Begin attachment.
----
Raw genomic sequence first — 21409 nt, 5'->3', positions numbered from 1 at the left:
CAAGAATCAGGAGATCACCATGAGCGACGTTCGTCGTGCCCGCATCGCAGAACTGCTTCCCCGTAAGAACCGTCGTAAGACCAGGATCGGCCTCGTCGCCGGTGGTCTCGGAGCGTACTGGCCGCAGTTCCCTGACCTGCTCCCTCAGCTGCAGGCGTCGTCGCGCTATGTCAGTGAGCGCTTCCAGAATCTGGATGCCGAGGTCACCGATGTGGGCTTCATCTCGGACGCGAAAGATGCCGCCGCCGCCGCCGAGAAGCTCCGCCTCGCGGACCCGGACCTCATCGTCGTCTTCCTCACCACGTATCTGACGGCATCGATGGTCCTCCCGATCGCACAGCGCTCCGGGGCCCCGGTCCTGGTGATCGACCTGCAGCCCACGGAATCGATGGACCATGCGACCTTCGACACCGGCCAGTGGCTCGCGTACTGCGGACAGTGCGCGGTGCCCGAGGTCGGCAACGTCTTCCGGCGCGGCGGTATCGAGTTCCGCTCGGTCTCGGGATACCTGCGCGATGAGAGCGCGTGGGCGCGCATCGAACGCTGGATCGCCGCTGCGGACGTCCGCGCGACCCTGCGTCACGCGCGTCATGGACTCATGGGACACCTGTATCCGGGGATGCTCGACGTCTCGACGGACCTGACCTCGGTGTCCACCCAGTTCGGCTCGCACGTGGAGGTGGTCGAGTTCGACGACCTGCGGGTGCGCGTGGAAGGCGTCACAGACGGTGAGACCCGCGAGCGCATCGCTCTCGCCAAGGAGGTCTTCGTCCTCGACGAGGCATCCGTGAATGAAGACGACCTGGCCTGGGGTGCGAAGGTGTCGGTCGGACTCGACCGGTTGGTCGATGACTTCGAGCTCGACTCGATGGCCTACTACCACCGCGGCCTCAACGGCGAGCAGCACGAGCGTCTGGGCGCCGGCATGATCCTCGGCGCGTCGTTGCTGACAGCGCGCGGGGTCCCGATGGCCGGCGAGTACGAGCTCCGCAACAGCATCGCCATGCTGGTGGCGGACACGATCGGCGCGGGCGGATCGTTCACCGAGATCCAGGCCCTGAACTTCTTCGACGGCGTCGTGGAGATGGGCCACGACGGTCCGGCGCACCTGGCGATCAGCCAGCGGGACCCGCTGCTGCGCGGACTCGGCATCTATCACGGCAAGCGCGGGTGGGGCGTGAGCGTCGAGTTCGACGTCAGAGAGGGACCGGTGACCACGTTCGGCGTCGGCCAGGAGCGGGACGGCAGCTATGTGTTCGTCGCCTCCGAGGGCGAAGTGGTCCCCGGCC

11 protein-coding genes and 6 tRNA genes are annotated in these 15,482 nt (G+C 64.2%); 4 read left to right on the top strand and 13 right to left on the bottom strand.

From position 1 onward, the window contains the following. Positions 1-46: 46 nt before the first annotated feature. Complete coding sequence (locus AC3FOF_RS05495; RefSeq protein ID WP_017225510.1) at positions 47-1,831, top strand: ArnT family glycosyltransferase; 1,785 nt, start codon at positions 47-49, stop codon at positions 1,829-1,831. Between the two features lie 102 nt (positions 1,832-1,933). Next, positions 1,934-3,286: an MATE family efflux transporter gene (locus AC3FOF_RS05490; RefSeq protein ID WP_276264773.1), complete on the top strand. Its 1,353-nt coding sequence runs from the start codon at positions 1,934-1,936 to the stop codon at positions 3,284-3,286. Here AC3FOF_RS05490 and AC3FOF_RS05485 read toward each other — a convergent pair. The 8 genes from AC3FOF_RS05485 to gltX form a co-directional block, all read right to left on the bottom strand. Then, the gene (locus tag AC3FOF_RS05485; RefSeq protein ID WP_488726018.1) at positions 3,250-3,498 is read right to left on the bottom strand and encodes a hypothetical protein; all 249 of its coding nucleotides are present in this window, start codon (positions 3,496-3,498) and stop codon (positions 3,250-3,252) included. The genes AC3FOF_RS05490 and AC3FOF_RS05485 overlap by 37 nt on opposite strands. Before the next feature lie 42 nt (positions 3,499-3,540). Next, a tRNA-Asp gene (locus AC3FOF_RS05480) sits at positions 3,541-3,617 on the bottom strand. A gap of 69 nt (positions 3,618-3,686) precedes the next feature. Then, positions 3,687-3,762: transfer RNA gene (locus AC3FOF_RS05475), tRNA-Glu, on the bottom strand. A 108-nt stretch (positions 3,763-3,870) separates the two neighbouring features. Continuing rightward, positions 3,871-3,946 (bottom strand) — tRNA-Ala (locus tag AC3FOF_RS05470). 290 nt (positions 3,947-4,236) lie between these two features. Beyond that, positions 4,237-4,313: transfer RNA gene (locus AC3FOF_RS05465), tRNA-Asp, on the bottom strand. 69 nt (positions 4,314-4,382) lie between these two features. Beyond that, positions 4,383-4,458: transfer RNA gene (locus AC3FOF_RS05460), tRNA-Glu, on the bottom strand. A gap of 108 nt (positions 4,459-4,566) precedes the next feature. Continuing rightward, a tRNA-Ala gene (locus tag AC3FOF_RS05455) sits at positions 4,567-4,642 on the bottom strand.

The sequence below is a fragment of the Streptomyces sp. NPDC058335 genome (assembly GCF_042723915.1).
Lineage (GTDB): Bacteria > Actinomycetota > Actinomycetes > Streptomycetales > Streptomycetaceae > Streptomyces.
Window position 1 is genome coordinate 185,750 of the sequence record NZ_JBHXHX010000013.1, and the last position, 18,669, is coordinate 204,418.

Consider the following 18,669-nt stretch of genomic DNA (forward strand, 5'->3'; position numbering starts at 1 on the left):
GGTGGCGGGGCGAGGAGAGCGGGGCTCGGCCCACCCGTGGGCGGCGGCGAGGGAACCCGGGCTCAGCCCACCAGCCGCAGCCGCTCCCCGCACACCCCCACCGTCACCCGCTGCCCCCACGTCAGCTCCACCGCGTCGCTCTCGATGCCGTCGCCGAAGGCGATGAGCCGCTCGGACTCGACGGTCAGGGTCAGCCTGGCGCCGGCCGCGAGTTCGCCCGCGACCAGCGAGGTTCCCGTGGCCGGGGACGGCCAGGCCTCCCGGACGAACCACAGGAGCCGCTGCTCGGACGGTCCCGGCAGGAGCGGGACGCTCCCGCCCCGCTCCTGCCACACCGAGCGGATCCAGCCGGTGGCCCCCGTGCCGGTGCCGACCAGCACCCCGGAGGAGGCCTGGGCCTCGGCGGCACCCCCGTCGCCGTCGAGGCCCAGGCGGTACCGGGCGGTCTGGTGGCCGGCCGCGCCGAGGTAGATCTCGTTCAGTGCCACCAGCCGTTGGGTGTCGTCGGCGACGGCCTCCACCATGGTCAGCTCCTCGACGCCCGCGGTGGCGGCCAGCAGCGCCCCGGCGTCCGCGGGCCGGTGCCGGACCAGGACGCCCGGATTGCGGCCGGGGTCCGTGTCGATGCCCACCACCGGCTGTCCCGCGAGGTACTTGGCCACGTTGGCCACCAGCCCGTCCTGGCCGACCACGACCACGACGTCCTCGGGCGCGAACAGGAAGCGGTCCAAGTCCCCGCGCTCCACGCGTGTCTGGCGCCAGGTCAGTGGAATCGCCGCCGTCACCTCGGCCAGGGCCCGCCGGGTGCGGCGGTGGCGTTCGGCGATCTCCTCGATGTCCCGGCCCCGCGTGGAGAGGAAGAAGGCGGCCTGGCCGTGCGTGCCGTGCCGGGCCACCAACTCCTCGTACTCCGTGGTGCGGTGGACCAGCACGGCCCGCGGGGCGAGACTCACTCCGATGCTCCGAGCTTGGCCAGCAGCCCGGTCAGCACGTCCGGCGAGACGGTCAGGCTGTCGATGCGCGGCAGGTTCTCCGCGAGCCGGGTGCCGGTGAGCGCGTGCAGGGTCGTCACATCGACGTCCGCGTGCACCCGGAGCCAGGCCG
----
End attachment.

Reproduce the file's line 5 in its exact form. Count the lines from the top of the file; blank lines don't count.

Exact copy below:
The sequence below is a fragment of the Streptomyces sp. NPDC058335 genome (assembly GCF_042723915.1).